Theft is a widespread and expensive problem in the retail industry.
Tackling in-store shrinkage is an ongoing challenge for all businesses in the sector, with the Association of Convenience Stores predicting that the ongoing cost-of-living crisis is further exacerbating the problem and causing shoplifting rates to rise.
The latest British Retail Consortium Annual Crime Survey for 2022 also highlights the scale of the problem. The report reveals that 60% of retailers said theft poses the most significant threat to their businesses over the next two years.
“Retailers are not only battling to remain competitive in the worst cost-of-living crisis for decades, but they also have another fight on their hands, that of the cost of shoplifting and crime,” DG Security consultancy owner Daniel Gillis said in the report.
Many retailers are looking to innovative tech solutions to minimise loss as well as detect and deter any illegal activities.
From facial recognition software to smart retail displays, we look at how four big retailers are harnessing the power of tech to prevent and tackle theft:
This month, Sports Direct introduced facial recognition cameras designed to identify shoplifters and potential offenders.
The sportswear giant, owned by Frasers Group, has brought in biometric cameras in 27 stores to scan shoppers’ faces and check them against a database of suspected criminals.
The technology alerts staff if their real-time image of customers match with faces on the database, who then decide how proceed — either closely monitoring the person or escorting them from the store.
All customer faces are scanned upon entry and later erased from the system unless the staff comes across someone they can “reasonably suspect” is engaging in criminal activities.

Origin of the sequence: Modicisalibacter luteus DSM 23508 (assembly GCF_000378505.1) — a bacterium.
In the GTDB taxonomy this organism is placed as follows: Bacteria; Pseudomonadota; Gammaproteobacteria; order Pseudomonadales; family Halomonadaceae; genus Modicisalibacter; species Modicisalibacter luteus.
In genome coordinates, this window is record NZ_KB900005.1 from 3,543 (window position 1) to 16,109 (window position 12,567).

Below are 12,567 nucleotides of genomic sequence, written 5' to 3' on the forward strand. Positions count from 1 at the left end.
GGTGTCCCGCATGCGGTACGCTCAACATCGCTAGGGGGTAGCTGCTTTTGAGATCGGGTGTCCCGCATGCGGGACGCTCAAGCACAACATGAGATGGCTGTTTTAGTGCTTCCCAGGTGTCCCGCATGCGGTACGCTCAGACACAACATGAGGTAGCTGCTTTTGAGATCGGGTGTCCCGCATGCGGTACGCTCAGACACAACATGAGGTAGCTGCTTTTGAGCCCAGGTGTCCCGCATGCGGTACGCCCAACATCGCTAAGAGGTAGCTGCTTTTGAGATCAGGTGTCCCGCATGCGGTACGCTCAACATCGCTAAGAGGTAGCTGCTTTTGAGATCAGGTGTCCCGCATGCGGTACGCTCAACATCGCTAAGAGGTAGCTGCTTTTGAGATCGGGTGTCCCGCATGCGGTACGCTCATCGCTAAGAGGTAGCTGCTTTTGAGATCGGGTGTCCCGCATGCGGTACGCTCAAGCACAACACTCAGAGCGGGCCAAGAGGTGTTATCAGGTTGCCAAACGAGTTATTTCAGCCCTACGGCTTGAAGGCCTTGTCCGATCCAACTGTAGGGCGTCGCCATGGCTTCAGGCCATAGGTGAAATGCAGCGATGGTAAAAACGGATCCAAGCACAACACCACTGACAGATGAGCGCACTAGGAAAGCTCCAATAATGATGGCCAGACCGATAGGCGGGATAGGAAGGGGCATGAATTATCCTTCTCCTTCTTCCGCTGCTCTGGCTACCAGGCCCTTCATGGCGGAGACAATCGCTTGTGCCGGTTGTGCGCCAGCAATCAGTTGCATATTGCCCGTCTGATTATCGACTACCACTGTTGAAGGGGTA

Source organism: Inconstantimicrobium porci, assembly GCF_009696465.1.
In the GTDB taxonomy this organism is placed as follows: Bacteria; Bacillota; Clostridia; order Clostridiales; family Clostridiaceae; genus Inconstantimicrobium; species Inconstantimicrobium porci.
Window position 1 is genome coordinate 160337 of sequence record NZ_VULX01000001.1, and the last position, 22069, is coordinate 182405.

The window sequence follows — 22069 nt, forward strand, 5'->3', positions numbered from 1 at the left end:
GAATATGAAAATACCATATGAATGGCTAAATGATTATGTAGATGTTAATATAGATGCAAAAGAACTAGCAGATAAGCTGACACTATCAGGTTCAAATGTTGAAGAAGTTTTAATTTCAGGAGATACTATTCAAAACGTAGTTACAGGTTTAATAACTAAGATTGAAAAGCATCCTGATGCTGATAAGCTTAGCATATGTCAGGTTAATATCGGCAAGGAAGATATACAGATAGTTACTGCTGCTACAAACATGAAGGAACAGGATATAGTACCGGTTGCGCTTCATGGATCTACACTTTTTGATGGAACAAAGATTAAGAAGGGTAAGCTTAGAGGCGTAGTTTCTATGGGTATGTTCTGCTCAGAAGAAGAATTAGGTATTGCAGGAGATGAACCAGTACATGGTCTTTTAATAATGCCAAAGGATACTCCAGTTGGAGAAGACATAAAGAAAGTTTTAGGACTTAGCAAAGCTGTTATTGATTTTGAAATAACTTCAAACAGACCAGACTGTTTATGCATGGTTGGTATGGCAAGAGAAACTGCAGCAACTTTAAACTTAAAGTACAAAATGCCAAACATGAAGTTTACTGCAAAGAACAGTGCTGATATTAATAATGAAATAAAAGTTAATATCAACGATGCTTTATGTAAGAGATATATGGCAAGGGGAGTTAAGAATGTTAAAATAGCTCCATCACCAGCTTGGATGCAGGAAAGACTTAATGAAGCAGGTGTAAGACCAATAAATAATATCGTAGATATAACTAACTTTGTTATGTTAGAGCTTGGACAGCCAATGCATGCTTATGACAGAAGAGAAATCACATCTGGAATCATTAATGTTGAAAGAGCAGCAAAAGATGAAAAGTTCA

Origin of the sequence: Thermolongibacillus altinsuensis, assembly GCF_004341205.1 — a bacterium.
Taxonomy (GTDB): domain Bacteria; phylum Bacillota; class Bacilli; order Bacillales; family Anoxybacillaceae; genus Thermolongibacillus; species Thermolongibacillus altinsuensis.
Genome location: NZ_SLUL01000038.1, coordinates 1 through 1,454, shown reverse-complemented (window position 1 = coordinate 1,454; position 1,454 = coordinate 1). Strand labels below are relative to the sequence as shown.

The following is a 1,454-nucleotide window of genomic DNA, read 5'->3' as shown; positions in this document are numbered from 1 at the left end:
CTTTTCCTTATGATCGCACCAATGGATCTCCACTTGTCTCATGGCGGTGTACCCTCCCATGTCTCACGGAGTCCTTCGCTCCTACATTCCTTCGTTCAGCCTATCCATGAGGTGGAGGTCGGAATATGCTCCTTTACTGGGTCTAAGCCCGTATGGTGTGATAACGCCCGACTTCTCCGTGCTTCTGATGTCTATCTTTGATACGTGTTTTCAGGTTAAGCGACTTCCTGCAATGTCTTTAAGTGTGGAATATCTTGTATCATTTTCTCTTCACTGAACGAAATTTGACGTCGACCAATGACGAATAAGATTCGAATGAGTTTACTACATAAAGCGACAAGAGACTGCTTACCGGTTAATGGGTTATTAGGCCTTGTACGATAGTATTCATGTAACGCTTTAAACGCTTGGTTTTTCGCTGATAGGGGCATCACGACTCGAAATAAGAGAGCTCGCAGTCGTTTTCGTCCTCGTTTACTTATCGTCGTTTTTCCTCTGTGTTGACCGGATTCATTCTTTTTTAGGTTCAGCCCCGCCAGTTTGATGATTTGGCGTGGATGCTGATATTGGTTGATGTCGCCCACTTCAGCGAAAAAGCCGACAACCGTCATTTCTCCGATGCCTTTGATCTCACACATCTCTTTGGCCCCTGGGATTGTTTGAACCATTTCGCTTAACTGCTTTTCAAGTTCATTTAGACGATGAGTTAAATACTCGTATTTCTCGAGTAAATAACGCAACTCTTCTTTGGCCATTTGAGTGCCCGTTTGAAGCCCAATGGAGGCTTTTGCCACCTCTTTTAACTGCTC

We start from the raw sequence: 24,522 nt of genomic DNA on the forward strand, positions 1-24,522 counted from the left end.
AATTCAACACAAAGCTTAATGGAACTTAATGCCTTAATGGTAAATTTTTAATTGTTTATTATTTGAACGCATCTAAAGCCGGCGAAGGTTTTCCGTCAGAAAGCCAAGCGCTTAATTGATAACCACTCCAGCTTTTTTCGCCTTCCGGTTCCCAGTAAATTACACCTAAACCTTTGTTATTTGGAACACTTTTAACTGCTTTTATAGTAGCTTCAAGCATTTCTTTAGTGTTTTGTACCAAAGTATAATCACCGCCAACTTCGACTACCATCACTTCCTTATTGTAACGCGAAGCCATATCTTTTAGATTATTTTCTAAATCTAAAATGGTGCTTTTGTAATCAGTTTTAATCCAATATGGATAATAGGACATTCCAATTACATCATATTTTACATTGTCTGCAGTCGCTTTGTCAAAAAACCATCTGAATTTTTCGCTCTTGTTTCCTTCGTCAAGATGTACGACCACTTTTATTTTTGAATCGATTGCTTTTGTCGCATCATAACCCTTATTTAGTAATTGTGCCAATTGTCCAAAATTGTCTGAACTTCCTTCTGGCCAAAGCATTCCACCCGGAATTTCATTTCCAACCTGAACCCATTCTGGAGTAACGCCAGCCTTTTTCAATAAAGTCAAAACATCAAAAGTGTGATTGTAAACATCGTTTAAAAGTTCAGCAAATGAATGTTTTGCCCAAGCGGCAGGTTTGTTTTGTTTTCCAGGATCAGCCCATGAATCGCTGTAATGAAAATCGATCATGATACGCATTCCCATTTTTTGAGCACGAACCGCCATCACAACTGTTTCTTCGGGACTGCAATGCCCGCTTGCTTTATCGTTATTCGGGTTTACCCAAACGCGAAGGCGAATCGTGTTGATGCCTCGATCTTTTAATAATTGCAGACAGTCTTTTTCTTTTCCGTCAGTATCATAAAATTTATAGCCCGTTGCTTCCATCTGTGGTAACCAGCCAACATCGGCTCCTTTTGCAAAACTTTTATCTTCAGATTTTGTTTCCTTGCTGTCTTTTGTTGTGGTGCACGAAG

In such case, images are uploaded on the watchlist, retained for a year, and can be shared with other shops that use the Facewatch technology.
The surveillance system may be helping to combat retail crime, but it does raise ethical concerns surrounding civil liberties.
Brendan Quinn, author of the Data Protection Implementation Guide: A Legal Risk and Technology Framework for the GDPR, believes facial recognition is “Orwellian” and is sceptical about how effective the technology will be for Sports Direct.
“Facial images constitute personal data so fall within data protection law, which has complex requirements including that processing be lawful, fair, and transparent,” he tells Charged.
“Sports Direct seems to have some of the common safeguards such as staff training, quick erasure of images and staff intervention to review any decision in relation to an individuals.
“However, the absence of any law governing the processing is a stumbling block for the retailer as in this situation it is hard to prove that customers have consented to the processing.
“There are also risks of bias and inaccuracy, with frequent complaints about the technology been trained on datasets that target people of colour.”
As the legal framework is shaky, Quinn says retailers using these technologies must ensure that the products they are using are designed to process biometric data in compliance with the principles of “lawfulness, purpose limitation, data minimisation and storage limitation”.
Quinn believes many customers will “not be happy” to have their faces scanned in this manner.
“Even if it does not deter customers, it will impact on the relationship with customers and the customer experience of retailers as they will feel less comfortable if they feel their movements, what they are saying or doing is been monitored,” he adds.
Ecommerce expert Chris Hood also believes the technology is troubling from a moral perspective, as retail employees will have access to the system and they “aren’t police officers and don’t have the same training.”
“We have had stories in the press recently about store detectives perhaps overstretching their responsibilities and role and this could open up a whole new set of problems,” he tells Charged.